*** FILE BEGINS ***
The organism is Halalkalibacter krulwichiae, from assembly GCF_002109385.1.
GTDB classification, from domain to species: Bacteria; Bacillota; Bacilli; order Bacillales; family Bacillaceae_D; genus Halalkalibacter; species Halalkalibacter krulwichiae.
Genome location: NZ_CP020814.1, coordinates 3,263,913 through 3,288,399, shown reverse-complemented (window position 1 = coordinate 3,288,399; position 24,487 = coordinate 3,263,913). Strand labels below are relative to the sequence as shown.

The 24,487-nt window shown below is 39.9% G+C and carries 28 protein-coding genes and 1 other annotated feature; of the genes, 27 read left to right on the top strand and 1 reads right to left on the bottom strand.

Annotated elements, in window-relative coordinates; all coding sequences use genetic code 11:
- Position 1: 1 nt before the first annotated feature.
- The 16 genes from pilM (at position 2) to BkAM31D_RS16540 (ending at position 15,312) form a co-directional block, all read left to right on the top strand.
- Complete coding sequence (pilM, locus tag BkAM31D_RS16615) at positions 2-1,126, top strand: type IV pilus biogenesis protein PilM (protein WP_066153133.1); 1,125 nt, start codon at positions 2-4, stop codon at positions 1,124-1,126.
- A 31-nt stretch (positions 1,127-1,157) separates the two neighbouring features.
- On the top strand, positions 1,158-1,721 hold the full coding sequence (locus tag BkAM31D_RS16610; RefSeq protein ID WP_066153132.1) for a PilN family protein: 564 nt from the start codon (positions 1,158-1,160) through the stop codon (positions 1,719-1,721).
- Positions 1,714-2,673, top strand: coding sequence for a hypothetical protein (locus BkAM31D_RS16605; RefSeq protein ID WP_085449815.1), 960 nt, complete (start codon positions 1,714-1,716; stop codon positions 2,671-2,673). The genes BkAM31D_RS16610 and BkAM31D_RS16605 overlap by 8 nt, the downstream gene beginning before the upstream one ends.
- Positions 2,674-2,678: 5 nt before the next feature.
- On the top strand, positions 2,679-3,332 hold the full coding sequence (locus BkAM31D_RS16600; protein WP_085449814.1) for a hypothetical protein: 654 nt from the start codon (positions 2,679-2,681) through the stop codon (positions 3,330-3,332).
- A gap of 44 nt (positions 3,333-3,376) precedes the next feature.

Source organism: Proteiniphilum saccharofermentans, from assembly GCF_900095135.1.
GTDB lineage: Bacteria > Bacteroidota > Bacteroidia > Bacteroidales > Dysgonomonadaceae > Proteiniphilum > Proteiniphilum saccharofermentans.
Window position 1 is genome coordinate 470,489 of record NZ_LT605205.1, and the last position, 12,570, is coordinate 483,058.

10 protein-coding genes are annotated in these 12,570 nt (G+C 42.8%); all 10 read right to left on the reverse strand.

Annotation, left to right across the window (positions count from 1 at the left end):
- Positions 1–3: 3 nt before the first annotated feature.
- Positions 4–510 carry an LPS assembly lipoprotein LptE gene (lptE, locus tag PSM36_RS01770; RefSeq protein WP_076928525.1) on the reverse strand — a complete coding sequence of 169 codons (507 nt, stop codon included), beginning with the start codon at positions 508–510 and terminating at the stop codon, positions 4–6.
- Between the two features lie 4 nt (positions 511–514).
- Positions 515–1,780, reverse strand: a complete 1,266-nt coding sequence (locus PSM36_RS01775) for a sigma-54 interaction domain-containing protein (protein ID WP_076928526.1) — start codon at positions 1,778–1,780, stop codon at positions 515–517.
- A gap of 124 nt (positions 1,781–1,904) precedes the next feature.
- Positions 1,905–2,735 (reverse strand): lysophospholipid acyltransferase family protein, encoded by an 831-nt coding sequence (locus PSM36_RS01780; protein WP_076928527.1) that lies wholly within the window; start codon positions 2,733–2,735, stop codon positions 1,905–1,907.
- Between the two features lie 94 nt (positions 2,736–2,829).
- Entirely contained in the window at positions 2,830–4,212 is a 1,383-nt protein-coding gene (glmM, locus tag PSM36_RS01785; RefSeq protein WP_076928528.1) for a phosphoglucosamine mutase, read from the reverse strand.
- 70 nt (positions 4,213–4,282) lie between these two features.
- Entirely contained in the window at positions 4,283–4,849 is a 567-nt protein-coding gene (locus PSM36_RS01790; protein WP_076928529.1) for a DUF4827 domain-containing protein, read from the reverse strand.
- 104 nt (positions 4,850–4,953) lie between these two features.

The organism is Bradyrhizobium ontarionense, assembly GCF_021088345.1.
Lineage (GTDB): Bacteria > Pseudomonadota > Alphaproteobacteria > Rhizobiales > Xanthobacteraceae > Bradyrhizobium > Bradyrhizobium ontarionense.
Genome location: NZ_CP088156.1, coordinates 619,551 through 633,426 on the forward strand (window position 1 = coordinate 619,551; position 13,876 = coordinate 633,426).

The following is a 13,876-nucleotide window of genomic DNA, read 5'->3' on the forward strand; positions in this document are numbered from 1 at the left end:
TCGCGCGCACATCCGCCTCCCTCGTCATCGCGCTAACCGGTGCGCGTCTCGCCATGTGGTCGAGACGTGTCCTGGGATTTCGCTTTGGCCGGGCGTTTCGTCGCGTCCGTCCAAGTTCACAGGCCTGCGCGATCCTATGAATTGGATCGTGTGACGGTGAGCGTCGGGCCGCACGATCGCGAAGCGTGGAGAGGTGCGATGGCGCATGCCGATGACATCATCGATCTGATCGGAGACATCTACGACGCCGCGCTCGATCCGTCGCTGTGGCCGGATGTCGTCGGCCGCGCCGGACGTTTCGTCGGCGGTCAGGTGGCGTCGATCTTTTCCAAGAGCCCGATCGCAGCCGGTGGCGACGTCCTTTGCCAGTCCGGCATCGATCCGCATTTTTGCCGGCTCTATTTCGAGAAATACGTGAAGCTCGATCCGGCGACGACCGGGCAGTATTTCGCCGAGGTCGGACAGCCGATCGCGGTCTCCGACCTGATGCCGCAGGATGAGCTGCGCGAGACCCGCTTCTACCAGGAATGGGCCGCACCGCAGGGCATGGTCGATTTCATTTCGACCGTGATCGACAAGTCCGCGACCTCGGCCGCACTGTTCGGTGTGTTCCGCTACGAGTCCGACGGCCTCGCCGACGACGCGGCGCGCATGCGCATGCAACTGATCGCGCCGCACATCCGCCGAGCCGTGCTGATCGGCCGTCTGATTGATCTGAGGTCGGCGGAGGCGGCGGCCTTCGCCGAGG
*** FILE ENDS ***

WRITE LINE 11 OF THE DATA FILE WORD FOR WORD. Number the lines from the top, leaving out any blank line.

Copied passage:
- Positions 1,714-2,673, top strand: coding sequence for a hypothetical protein (locus BkAM31D_RS16605; RefSeq protein ID WP_085449815.1), 960 nt, complete (start codon positions 1,714-1,716; stop codon positions 2,671-2,673). The genes BkAM31D_RS16610 and BkAM31D_RS16605 overlap by 8 nt, the downstream gene beginning before the upstream one ends.